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Find the Gap – Finding Your Original Contribution to Knowledge

Once you have found a topic that interests you and which you think can sustain your interest, that is specific, and which you can reasonably complete during the time frame for your PhD, you will need to locate your position within the existing research. This is what I call “Finding the Gap” and is critical to orientating your research and finding an avenue of research that will drive your PhD thesis.

Start with an overview of what has been done on your topic because it is important to locate your research within the field. Finding the Gap is a process of whittling down a large body of material until you find your niche within the field.

You start with getting an overview of what has been done on your topic and familiarizing yourself with the main debates and avenues of research. You do this by conducting bibliographic searches, reading review articles and literature reviews in the main books or PhD theses on the subject. You don’t try to read everything but to identity the major studies that are the most relevant for your thesis. Doing bibliographic searches through electronic resources or your university library catalogue, asking your supervisor, and through following up references to frequently cited works in the literature will pretty quickly pin point the major studies you will use. 

Next create a working bibliography confined to the most relevant and important works. Organize these by author and publication date. Start with the oldest publication and read them critically up to the latest publications in order to identify key stances and debates. Write a short literature review where you discuss the different avenues of research and major debates where you can summarize the position of the leading scholars in your field. Take a critical stance to the literature and develop an argument that runs through your literature review. Doing this literature review will enable you to locate your position within the field and to find gaps which you can further investigate and develop in your thesis.

The benefits of this exercise is that it trains you to think more critically about published work and not to automatically assume that just because a study has been published that it is correct. It teaches you to adopt a more critical stance and to gradually build more confidence in asserting your own arguments which is how the debate moves forward – and which is critical to your development as a scholar.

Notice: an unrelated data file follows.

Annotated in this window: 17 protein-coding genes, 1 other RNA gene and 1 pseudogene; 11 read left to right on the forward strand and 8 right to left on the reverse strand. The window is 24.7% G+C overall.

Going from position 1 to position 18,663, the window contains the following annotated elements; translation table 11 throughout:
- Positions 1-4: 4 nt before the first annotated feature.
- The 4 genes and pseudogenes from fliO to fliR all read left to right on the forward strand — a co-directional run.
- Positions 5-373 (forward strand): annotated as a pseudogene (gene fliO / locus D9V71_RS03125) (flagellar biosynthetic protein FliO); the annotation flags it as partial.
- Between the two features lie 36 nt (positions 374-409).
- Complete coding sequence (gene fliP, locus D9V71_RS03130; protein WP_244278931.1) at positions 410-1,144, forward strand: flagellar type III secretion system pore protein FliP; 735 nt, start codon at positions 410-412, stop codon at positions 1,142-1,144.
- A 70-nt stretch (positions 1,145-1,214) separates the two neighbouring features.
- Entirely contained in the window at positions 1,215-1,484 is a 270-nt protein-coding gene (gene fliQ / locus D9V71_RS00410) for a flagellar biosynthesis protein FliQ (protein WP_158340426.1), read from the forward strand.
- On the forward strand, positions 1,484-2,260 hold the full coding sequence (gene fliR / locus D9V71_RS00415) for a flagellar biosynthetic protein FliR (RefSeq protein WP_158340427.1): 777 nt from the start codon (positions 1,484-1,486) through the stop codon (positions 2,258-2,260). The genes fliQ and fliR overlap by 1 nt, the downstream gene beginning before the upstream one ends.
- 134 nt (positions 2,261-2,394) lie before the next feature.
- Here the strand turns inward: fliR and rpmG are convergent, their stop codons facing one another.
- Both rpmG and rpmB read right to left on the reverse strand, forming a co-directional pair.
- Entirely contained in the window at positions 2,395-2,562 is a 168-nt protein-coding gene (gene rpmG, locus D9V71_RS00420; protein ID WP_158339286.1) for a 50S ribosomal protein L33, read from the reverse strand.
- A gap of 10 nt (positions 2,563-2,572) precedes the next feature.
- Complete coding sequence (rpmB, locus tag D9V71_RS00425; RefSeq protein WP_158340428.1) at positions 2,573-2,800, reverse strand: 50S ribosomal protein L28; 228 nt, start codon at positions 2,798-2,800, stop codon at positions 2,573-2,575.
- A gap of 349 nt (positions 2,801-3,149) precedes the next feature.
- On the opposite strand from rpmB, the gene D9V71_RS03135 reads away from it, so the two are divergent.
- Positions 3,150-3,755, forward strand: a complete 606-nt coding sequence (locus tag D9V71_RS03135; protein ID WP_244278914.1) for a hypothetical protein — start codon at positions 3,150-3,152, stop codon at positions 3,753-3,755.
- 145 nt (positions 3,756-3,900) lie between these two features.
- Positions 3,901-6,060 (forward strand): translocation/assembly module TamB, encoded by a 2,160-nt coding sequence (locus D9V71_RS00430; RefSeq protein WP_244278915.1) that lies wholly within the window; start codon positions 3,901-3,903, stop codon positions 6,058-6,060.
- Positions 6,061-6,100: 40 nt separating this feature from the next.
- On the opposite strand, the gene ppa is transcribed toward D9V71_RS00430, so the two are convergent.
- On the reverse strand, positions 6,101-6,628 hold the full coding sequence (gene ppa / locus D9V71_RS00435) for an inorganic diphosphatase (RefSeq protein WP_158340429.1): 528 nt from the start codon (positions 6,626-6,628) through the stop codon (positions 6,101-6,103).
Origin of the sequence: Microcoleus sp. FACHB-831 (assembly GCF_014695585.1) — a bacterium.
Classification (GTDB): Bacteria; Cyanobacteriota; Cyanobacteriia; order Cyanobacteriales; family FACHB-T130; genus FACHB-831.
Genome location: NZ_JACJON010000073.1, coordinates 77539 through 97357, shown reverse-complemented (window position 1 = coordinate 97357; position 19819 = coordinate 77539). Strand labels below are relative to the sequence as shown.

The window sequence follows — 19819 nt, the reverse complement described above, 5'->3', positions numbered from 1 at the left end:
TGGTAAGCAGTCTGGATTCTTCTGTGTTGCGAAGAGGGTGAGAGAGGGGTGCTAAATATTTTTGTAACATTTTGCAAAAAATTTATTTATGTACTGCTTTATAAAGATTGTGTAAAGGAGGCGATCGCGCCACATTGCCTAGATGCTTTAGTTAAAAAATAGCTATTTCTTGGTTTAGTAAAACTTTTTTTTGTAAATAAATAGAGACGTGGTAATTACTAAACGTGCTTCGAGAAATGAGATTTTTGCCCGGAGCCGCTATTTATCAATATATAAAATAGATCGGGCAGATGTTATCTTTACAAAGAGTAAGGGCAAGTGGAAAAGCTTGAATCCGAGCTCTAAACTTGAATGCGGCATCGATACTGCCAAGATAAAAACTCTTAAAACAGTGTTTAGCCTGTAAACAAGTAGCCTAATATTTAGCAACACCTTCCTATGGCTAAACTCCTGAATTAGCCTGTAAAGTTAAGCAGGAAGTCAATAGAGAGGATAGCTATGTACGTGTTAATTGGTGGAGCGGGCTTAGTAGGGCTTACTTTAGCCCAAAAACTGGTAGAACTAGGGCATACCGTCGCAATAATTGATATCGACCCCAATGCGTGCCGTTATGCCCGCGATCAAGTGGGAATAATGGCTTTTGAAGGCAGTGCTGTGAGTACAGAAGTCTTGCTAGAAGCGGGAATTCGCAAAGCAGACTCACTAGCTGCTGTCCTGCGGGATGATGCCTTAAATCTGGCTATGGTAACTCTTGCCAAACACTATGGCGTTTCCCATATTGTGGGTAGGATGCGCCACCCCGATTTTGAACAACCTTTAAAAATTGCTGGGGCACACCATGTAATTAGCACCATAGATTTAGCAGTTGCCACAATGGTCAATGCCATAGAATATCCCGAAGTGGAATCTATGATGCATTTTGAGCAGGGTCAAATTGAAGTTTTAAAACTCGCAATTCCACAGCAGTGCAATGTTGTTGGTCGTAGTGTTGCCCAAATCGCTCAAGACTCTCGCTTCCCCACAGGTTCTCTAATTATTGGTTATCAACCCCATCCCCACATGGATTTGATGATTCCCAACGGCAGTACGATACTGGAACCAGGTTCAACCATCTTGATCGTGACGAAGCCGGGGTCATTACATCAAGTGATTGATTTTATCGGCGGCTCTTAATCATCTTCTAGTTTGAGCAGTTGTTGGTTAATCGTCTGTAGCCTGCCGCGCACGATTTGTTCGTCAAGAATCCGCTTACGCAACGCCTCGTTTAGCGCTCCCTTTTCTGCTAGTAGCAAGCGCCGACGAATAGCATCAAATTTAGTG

Let me give you an example from my own PhD research. Even though I chose a very specific and well-defined topic – one author from the Early Middle Ages – there had been substantial work carried out on this topic already. But I found that most of the research focused on just one of his works – his most important text. He had also written two other works that I studied in addition to his major work so this differentiated me from previous scholarship on this subject. Working in depth on his most important text during the first year when I translated it enabled me to make a number of important distinctions which led me to argue for a new interpretation of the work and which was the driving argument of my thesis. Previously scholarship had argued that the work had been written largely for a small, monastic audience, that it was written in parts for different communities, and that it had been written in order to construct a new identity for an important monastic network. Because I knew the text so well I was able to identify some new distinctions which called these interpretations into question and which presented an alternative reading of the source. I argued that the text had in fact been widely disseminated and was also intended for a royal audience (not just monastic), that it was conceived of as a whole and transmitted in its entirety, and that it was not meant to construct a new identity but in part to critique changes and rebellions which had taken place within this monastic network. Making these small distinctions enabled me to present a new interpretation and to drive the debate further – which is what you are looking to do in your PhD. I give you this example to show that you don’t need to do big things in order to find your gap – just making small distinctions is sufficient to differentiate yourself and to drive the debate that bit further. That’s all examiners are looking for and it is sufficient to get you a PhD.

Use the PhD Model Canvas to sketch out your PhD or register for early access to the PhD App we are building.